Investors in a music streaming service called Akazoo that turned out to be a “complete sham” are suing an auditor who allegedly gave the company a clean bill of health, claiming the accounting firm failed to catch glaring red flags and caused them to lose $40 million.
Akazoo billed itself as a rapidly growing streaming company focused on emerging markets, but federal regulators accused the Greek company in 2020 of defrauding investors out of millions by lying about millions of subscribers and hundreds of millions in revenue. In reality, regulators say the company had almost none of either.
In a lawsuit filed Tuesday in Georgia federal court, a group of investors said the fault for that alleged fraud lies partly on accounting firm Crowe U.K. LLP – arguing that the auditor convinced them to put millions into a company that was later “revealed to be a complete fabrication.”
“This case arises out of the false written and oral representations made by Crowe that caused plaintiffs to invest tens of millions of dollars into a company whose supposed business was essentially a complete fiction with fictional revenues, fictional expenses and fictional assets,” attorneys for the investors wrote.
Akazoo went public in 2019 via a special purpose acquisition company, or SPAC, receiving nearly $55 million from investors. But the U.S. Securities and Exchange Commission leveled charges in 2020 that the company had blatantly lied to investors. Akazoo allegedly told investors that it had 4.6 million paying subscribers and $120 million in annual revenue; the SEC claimed it had actually had “no paying users and, at most, negligible revenue.”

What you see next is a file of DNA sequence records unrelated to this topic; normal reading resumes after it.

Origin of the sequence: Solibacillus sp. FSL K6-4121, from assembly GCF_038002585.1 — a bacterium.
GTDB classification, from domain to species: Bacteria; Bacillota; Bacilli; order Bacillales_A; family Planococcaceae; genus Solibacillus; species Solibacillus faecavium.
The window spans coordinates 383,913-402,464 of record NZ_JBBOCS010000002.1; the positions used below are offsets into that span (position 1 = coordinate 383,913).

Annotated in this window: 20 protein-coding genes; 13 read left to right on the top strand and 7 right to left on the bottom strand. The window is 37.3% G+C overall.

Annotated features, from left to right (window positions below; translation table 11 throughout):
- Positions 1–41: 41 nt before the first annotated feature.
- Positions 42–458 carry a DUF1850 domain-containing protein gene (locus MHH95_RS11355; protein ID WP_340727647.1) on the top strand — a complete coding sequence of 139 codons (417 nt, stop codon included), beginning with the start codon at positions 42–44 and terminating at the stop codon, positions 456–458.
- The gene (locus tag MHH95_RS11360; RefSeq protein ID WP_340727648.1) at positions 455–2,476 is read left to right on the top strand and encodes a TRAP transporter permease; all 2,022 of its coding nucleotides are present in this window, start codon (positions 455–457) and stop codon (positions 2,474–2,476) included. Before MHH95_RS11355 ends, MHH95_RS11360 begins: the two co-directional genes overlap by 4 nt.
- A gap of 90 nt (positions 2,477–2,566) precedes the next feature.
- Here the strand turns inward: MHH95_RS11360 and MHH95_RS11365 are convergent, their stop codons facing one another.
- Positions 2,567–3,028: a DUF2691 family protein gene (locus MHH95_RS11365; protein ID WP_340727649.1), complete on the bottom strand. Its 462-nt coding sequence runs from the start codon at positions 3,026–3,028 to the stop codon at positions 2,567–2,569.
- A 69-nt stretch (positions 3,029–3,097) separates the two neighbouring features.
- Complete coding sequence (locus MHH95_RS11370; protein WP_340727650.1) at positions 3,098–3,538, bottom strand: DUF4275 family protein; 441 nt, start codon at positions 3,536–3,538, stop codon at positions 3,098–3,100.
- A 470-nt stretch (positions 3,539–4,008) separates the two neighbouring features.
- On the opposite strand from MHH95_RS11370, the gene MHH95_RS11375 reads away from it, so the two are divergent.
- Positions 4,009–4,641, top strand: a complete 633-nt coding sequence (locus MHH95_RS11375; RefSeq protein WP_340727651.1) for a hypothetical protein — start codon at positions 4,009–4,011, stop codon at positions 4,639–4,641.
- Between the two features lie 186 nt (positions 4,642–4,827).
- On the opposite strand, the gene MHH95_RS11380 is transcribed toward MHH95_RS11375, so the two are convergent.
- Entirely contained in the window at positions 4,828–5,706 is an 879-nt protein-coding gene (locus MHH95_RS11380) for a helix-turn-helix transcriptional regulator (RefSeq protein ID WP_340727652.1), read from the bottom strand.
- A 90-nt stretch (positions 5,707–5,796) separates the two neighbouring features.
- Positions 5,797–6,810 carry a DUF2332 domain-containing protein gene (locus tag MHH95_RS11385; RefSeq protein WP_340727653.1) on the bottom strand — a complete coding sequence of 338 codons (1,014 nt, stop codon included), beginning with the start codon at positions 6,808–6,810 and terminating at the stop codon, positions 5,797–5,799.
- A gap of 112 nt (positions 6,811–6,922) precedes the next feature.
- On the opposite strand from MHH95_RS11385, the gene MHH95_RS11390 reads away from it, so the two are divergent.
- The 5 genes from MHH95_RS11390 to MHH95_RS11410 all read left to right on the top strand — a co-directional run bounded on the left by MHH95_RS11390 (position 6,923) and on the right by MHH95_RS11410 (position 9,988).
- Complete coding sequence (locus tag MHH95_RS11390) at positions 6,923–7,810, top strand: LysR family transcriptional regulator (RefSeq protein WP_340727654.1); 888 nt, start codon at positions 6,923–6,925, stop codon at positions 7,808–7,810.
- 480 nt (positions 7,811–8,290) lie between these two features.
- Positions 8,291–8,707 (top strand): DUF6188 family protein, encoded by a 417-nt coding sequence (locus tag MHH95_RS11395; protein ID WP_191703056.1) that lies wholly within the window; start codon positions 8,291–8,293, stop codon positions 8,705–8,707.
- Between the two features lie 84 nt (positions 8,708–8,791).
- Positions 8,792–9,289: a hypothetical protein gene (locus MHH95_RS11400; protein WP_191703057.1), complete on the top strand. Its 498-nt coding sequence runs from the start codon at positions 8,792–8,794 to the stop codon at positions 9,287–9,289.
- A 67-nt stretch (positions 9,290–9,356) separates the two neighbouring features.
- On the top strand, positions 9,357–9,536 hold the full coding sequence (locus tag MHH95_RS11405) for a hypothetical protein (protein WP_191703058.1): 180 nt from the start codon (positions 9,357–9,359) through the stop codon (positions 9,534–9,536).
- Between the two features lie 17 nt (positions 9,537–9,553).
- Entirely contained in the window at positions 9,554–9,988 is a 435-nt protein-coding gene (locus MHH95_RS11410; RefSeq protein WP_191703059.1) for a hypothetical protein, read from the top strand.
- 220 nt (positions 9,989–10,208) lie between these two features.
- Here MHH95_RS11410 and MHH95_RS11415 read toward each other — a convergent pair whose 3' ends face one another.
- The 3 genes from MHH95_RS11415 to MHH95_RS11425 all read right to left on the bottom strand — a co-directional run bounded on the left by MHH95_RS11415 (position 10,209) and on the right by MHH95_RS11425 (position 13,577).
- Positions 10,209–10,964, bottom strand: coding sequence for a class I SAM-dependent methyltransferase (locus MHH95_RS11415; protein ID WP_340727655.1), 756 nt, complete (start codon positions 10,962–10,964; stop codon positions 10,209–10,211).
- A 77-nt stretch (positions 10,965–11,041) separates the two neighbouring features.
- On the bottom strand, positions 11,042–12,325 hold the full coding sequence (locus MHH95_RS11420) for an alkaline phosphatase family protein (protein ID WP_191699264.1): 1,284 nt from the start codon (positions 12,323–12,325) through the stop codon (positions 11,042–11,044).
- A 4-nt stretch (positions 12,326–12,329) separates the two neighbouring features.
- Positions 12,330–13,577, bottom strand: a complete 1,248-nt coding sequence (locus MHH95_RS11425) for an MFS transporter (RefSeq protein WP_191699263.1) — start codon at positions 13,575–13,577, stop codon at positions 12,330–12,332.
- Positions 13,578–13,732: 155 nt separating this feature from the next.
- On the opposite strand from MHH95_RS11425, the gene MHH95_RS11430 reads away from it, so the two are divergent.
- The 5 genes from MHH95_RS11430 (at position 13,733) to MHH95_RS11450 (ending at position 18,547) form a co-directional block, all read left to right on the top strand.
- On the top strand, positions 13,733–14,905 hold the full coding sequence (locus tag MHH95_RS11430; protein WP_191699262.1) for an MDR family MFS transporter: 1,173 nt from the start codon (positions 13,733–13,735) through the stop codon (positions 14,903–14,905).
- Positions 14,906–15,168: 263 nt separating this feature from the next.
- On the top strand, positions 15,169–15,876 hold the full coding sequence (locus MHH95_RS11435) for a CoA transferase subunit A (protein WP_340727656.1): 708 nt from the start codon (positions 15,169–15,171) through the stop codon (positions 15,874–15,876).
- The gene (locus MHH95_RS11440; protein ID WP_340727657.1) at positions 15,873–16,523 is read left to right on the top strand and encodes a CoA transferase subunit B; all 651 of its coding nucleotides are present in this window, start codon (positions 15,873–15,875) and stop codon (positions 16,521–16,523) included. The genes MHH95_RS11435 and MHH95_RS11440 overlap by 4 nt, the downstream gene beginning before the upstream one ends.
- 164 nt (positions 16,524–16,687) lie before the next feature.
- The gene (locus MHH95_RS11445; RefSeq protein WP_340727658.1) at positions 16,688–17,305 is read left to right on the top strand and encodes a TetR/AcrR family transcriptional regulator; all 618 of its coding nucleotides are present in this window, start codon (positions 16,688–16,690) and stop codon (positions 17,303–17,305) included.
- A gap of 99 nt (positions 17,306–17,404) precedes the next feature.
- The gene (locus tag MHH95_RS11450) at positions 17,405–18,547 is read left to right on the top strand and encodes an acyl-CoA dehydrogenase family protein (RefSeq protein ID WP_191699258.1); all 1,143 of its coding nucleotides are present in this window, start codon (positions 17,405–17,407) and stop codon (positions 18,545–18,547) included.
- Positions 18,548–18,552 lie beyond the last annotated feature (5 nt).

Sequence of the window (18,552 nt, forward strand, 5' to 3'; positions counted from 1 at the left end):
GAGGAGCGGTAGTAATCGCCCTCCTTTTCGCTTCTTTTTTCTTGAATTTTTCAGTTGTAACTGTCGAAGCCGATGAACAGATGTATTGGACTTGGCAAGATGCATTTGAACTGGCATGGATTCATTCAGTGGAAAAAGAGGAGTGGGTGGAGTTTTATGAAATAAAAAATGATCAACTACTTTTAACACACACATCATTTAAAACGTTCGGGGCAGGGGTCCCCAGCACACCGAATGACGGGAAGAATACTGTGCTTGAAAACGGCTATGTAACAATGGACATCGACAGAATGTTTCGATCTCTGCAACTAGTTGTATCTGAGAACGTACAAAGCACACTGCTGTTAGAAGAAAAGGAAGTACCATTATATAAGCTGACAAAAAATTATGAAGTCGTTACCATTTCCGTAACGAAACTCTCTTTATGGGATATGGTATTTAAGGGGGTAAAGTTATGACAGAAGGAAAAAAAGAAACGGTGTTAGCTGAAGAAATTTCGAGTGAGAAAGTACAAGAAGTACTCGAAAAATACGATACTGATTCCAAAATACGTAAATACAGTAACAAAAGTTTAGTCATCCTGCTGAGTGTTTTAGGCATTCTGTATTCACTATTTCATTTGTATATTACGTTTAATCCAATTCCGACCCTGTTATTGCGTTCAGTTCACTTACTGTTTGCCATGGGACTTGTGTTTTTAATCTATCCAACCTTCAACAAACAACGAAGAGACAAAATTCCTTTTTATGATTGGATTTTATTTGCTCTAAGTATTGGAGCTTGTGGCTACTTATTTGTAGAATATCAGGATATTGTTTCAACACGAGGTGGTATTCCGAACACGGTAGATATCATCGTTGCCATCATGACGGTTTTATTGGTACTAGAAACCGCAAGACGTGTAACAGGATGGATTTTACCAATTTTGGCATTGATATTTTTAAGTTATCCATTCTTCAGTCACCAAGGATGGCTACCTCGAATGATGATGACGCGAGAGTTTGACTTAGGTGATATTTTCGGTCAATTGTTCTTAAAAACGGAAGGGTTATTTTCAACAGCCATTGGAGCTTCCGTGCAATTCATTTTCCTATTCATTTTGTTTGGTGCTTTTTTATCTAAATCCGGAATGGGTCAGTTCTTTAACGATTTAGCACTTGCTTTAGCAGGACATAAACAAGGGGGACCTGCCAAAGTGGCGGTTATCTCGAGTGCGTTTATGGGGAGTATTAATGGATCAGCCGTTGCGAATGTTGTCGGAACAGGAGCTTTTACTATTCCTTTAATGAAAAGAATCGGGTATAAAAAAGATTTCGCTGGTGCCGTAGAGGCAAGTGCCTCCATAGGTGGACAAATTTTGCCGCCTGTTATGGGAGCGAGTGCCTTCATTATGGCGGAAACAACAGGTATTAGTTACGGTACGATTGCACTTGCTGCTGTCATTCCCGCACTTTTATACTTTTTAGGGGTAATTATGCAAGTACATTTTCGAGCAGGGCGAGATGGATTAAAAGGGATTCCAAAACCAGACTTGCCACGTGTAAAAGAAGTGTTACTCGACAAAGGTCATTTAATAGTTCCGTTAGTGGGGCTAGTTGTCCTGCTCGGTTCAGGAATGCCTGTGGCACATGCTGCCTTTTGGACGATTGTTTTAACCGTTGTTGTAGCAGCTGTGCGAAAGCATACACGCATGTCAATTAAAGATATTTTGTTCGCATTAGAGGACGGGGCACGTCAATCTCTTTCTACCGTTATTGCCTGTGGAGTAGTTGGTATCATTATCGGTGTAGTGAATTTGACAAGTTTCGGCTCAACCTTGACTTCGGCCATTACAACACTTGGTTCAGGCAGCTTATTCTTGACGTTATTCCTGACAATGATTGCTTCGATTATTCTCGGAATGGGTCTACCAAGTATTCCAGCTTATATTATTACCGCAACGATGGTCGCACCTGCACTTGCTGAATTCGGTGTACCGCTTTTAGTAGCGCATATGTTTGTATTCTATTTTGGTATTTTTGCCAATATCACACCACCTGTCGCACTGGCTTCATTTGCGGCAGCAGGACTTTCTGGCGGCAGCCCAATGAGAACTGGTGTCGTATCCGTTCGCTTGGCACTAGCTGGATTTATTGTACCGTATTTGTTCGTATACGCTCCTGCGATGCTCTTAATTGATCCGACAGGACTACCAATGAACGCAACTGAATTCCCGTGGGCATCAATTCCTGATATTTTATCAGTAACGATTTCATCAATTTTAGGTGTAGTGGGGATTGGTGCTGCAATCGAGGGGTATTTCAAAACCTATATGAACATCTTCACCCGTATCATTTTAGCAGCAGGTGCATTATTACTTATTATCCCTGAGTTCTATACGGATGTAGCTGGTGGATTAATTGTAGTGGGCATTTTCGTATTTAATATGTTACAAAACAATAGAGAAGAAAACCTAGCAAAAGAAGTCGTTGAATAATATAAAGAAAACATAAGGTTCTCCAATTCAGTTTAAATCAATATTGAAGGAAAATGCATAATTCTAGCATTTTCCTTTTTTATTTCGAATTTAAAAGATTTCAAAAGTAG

In October, the company agreed to pay $38.8 million to resolve the SEC’s accusations.
Tuesday’s lawsuit was filed by dozens of investors, both individuals and institutions, that put $40 million total into the SPAC that took Akazoo public. Earlier lawsuits by investors targeted Akazoo itself, but the new case took aim at Crowe’s audits, arguing they “did not comply with even the most basic professional audit standards” and painted a false image of the company.
And because Akazoo was a private firm, the investors said the approval of a reputable auditor like Crowe “played an outsized role in convincing investors to contribute money.”
“Crowe bears direct responsibility for plaintiffs’ losses from Akazoo,” the investors wrote. “Crowe negligently performed its work as an auditor and — based on what it learned and ignored about the Company and its purported business — should never have issued its auditor’s report on the company’s financial statements, much less one with an unqualified or ‘clean’ opinion.”
The lawsuit said Crowe missed huge red flags, like the fact that Akazoo “outsourced essentially all of its business” to three companies that the investors described as “very odd and nondescript third-party aggregators.”
“Shockingly, Crowe did essentially nothing to investigate the legitimacy of these entities (either the aggregators or the vendors) or the validity of the reported transactions involving these entities,” the lawsuit said. “Crowe did not try to speak to anyone who actually worked at any of these entities whose significance to Old Akazoo’s business cannot be overstated.”
A representative for Crowe did not immediately return a request for comment.